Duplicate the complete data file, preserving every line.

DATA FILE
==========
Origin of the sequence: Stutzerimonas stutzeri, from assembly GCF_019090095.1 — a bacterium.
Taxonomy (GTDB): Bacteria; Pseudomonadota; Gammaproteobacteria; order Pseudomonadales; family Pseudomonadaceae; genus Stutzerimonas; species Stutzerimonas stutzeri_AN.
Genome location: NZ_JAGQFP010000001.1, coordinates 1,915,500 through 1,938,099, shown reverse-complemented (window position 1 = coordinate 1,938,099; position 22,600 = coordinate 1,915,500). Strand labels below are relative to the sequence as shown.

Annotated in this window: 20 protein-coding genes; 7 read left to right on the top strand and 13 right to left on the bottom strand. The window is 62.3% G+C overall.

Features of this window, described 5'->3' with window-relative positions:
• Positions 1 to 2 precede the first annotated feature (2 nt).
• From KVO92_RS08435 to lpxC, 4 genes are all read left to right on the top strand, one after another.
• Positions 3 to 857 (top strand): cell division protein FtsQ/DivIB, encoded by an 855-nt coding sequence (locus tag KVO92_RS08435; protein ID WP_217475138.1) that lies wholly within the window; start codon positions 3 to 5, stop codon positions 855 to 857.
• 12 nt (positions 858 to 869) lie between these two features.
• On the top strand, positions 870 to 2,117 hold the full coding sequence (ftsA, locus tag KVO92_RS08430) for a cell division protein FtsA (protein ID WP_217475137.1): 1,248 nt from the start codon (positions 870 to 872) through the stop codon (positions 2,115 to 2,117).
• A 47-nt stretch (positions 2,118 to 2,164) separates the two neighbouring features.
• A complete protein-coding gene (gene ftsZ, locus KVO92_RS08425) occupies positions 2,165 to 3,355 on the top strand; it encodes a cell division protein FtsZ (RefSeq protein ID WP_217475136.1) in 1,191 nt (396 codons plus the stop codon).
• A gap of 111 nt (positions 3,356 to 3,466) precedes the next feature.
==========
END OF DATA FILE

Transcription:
Origin of the sequence: Stutzerimonas stutzeri, from assembly GCF_019090095.1 — a bacterium.
Taxonomy (GTDB): Bacteria; Pseudomonadota; Gammaproteobacteria; order Pseudomonadales; family Pseudomonadaceae; genus Stutzerimonas; species Stutzerimonas stutzeri_AN.
Genome location: NZ_JAGQFP010000001.1, coordinates 1,915,500 through 1,938,099, shown reverse-complemented (window position 1 = coordinate 1,938,099; position 22,600 = coordinate 1,915,500). Strand labels below are relative to the sequence as shown.

Annotated in this window: 20 protein-coding genes; 7 read left to right on the top strand and 13 right to left on the bottom strand. The window is 62.3% G+C overall.

Features of this window, described 5'->3' with window-relative positions:
• Positions 1 to 2 precede the first annotated feature (2 nt).
• From KVO92_RS08435 to lpxC, 4 genes are all read left to right on the top strand, one after another.
• Positions 3 to 857 (top strand): cell division protein FtsQ/DivIB, encoded by an 855-nt coding sequence (locus tag KVO92_RS08435; protein ID WP_217475138.1) that lies wholly within the window; start codon positions 3 to 5, stop codon positions 855 to 857.
• 12 nt (positions 858 to 869) lie between these two features.
• On the top strand, positions 870 to 2,117 hold the full coding sequence (ftsA, locus tag KVO92_RS08430) for a cell division protein FtsA (protein ID WP_217475137.1): 1,248 nt from the start codon (positions 870 to 872) through the stop codon (positions 2,115 to 2,117).
• A 47-nt stretch (positions 2,118 to 2,164) separates the two neighbouring features.
• A complete protein-coding gene (gene ftsZ, locus KVO92_RS08425) occupies positions 2,165 to 3,355 on the top strand; it encodes a cell division protein FtsZ (RefSeq protein ID WP_217475136.1) in 1,191 nt (396 codons plus the stop codon).
• A gap of 111 nt (positions 3,356 to 3,466) precedes the next feature.